I like to compare it. Imagine if you went and bought a $50 million apartment project and your CapEx was $50 million. That's essentially what you're looking at here. We have to build the entire thing and manage that process to make sure we're coming in on time, on budget. We're dealing with all the construction inflation and the material increases. We're dealing with the interest rates on our construction loan. We have to refinance into another loan. We have another loan component that most value-add doesn't necessarily have to deal with. We have multiple loan requirements and multiple loans that go into this thing often.
So the structure and the complexity of the deal is a lot greater than when you're in a value-add. There's a lot higher barriers to entry into the development space than there is to the value-add. There's 5 or 10 reasons for that. But that's one of the reasons we love the space. It does have high barriers to entry, which makes it so that it's really fun and exciting, a little less competitive for us.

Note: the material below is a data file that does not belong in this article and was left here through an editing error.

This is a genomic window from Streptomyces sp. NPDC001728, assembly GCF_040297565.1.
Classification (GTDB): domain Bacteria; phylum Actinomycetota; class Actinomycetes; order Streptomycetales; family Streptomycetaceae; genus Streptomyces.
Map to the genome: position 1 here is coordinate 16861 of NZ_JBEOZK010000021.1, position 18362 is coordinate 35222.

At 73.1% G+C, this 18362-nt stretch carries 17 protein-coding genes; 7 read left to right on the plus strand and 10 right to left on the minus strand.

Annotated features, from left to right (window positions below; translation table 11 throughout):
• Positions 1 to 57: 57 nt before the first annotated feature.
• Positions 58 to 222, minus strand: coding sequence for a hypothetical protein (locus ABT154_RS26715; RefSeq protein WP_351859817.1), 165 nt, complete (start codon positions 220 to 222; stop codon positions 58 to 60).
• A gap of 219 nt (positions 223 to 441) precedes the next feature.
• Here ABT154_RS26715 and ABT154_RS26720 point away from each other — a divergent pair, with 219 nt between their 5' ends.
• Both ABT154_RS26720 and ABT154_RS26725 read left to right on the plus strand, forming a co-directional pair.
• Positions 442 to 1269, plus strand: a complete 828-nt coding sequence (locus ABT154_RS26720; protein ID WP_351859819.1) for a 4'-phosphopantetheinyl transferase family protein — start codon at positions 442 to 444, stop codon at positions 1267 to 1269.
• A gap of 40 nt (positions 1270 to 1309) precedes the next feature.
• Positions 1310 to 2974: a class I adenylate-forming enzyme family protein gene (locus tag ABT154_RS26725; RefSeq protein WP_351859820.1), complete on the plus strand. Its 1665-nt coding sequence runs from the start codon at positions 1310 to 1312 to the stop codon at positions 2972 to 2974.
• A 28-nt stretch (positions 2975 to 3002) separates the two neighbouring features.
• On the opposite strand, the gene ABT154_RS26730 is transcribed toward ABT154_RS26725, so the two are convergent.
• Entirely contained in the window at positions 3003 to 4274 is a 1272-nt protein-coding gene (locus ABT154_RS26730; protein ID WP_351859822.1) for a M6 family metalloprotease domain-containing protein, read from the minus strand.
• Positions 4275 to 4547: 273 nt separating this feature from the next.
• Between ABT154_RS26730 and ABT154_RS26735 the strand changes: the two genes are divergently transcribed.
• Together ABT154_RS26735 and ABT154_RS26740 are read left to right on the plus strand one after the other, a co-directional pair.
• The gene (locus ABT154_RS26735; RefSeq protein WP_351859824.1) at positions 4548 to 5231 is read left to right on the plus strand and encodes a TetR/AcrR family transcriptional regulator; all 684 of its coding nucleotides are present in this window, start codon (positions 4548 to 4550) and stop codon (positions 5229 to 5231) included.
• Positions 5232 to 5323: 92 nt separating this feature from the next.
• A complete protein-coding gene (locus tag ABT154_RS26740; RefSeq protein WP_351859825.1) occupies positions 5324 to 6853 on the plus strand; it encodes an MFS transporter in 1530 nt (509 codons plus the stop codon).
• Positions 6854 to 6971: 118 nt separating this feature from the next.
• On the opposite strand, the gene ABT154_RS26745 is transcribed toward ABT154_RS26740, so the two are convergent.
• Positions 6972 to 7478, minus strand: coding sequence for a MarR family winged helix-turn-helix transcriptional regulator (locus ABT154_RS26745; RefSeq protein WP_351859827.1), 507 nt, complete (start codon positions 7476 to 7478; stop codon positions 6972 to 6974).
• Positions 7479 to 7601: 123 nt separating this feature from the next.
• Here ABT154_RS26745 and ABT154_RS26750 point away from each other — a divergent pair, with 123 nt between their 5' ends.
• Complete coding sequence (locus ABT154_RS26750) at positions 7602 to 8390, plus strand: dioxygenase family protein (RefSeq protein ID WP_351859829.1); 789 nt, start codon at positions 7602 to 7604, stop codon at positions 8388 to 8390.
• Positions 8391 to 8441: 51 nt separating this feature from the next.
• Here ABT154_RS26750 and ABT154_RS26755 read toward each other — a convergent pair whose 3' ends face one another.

Slocomb Reed: That brings up a whole host of more questions. Michael, I don't necessarily want to ask you about the future, but I do want to ask you about the future, if I'm being honest. A couple of other things here. First, you were telling me before the recording, Michael, that your company used to be doing these kinds of deals all over the Midwest. At present, the nine deals you're working on right now are all in Arizona and Utah. Is that because you guys have zeroed in on those markets as the markets to be in right now for your business model? Or is it just that that's where the iron is hot, so you're striking?